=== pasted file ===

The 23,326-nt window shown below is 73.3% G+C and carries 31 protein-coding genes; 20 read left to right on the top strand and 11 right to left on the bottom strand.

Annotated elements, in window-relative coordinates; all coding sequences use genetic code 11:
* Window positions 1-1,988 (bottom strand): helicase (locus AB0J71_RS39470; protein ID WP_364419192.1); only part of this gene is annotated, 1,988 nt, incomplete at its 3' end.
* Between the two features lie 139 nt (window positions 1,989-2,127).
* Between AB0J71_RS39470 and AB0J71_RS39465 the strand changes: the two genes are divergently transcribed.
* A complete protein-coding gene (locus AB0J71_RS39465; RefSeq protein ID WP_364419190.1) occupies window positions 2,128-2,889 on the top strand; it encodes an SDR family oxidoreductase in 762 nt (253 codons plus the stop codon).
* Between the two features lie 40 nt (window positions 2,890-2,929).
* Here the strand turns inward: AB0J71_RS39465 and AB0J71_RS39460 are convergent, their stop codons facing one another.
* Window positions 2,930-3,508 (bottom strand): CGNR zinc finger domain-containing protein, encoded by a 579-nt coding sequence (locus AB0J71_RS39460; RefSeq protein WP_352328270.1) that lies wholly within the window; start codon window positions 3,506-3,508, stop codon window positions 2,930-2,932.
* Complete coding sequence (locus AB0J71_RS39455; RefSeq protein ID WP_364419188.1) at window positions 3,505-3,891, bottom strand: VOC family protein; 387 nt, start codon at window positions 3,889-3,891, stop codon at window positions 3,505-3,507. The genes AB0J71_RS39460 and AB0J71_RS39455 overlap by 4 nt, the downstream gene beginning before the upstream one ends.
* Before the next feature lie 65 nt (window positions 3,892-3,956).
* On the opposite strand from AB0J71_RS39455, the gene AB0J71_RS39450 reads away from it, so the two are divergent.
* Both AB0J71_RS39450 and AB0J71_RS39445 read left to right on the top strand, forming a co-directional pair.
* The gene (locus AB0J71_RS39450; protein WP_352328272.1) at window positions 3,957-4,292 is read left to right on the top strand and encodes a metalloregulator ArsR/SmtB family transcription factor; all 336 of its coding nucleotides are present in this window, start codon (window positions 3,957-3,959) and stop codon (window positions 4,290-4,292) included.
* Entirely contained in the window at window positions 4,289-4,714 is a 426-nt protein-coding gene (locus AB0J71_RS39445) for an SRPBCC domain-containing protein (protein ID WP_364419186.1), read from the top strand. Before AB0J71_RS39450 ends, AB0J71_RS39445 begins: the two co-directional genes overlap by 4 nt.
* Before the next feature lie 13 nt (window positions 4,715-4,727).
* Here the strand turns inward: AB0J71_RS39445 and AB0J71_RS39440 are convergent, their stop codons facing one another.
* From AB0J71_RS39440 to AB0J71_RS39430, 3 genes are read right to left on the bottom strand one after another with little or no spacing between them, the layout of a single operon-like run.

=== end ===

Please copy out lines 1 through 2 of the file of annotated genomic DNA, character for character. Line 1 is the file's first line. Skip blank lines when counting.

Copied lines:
The 23,326-nt window shown below is 73.3% G+C and carries 31 protein-coding genes; 20 read left to right on the top strand and 11 right to left on the bottom strand.

Annotated elements, in window-relative coordinates; all coding sequences use genetic code 11: